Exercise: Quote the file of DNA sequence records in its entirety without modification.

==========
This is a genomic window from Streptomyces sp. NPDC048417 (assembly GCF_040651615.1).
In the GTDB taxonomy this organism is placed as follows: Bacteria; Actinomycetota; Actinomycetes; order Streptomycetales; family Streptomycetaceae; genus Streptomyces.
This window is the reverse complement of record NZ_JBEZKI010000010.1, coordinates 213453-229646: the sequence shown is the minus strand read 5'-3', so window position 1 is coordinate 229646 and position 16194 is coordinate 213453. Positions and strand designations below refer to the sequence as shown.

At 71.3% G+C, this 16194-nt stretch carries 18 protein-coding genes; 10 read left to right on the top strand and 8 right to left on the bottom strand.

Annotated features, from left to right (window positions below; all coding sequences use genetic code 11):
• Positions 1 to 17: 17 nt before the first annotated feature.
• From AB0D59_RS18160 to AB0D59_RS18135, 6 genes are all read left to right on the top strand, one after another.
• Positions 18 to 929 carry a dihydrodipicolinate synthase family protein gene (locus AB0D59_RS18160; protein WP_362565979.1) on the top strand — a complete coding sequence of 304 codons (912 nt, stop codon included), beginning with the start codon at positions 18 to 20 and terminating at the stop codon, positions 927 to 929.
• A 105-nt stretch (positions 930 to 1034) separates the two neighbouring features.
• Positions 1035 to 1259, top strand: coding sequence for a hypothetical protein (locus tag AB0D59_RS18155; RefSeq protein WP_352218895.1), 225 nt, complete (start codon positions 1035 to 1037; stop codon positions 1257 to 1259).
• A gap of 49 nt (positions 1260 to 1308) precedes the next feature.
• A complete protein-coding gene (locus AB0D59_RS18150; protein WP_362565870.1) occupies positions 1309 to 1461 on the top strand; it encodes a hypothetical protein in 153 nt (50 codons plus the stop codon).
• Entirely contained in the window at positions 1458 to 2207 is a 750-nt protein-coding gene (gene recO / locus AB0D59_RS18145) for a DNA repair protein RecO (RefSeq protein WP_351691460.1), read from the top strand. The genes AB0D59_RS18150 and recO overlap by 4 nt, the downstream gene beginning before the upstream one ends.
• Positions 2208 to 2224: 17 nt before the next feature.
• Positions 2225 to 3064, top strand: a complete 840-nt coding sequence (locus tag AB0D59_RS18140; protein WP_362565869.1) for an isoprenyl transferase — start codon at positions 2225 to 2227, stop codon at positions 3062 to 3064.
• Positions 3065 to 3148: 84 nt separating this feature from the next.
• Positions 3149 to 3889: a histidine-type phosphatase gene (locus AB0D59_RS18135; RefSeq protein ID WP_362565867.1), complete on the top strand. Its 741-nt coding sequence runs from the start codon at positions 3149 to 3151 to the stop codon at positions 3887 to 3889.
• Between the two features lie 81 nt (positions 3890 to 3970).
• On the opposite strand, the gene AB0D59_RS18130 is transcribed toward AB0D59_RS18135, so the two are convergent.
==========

This is a genomic window from Streptomyces sp. NPDC048417 (assembly GCF_040651615.1).
In the GTDB taxonomy this organism is placed as follows: Bacteria; Actinomycetota; Actinomycetes; order Streptomycetales; family Streptomycetaceae; genus Streptomyces.
This window is the reverse complement of record NZ_JBEZKI010000010.1, coordinates 213453-229646: the sequence shown is the minus strand read 5'-3', so window position 1 is coordinate 229646 and position 16194 is coordinate 213453. Positions and strand designations below refer to the sequence as shown.

At 71.3% G+C, this 16194-nt stretch carries 18 protein-coding genes; 10 read left to right on the top strand and 8 right to left on the bottom strand.

Annotated features, from left to right (window positions below; all coding sequences use genetic code 11):
• Positions 1 to 17: 17 nt before the first annotated feature.
• From AB0D59_RS18160 to AB0D59_RS18135, 6 genes are all read left to right on the top strand, one after another.
• Positions 18 to 929 carry a dihydrodipicolinate synthase family protein gene (locus AB0D59_RS18160; protein WP_362565979.1) on the top strand — a complete coding sequence of 304 codons (912 nt, stop codon included), beginning with the start codon at positions 18 to 20 and terminating at the stop codon, positions 927 to 929.
• A 105-nt stretch (positions 930 to 1034) separates the two neighbouring features.
• Positions 1035 to 1259, top strand: coding sequence for a hypothetical protein (locus tag AB0D59_RS18155; RefSeq protein WP_352218895.1), 225 nt, complete (start codon positions 1035 to 1037; stop codon positions 1257 to 1259).
• A gap of 49 nt (positions 1260 to 1308) precedes the next feature.
• A complete protein-coding gene (locus AB0D59_RS18150; protein WP_362565870.1) occupies positions 1309 to 1461 on the top strand; it encodes a hypothetical protein in 153 nt (50 codons plus the stop codon).
• Entirely contained in the window at positions 1458 to 2207 is a 750-nt protein-coding gene (gene recO / locus AB0D59_RS18145) for a DNA repair protein RecO (RefSeq protein WP_351691460.1), read from the top strand. The genes AB0D59_RS18150 and recO overlap by 4 nt, the downstream gene beginning before the upstream one ends.
• Positions 2208 to 2224: 17 nt before the next feature.
• Positions 2225 to 3064, top strand: a complete 840-nt coding sequence (locus tag AB0D59_RS18140; protein WP_362565869.1) for an isoprenyl transferase — start codon at positions 2225 to 2227, stop codon at positions 3062 to 3064.
• Positions 3065 to 3148: 84 nt separating this feature from the next.
• Positions 3149 to 3889: a histidine-type phosphatase gene (locus AB0D59_RS18135; RefSeq protein ID WP_362565867.1), complete on the top strand. Its 741-nt coding sequence runs from the start codon at positions 3149 to 3151 to the stop codon at positions 3887 to 3889.
• Between the two features lie 81 nt (positions 3890 to 3970).
• On the opposite strand, the gene AB0D59_RS18130 is transcribed toward AB0D59_RS18135, so the two are convergent.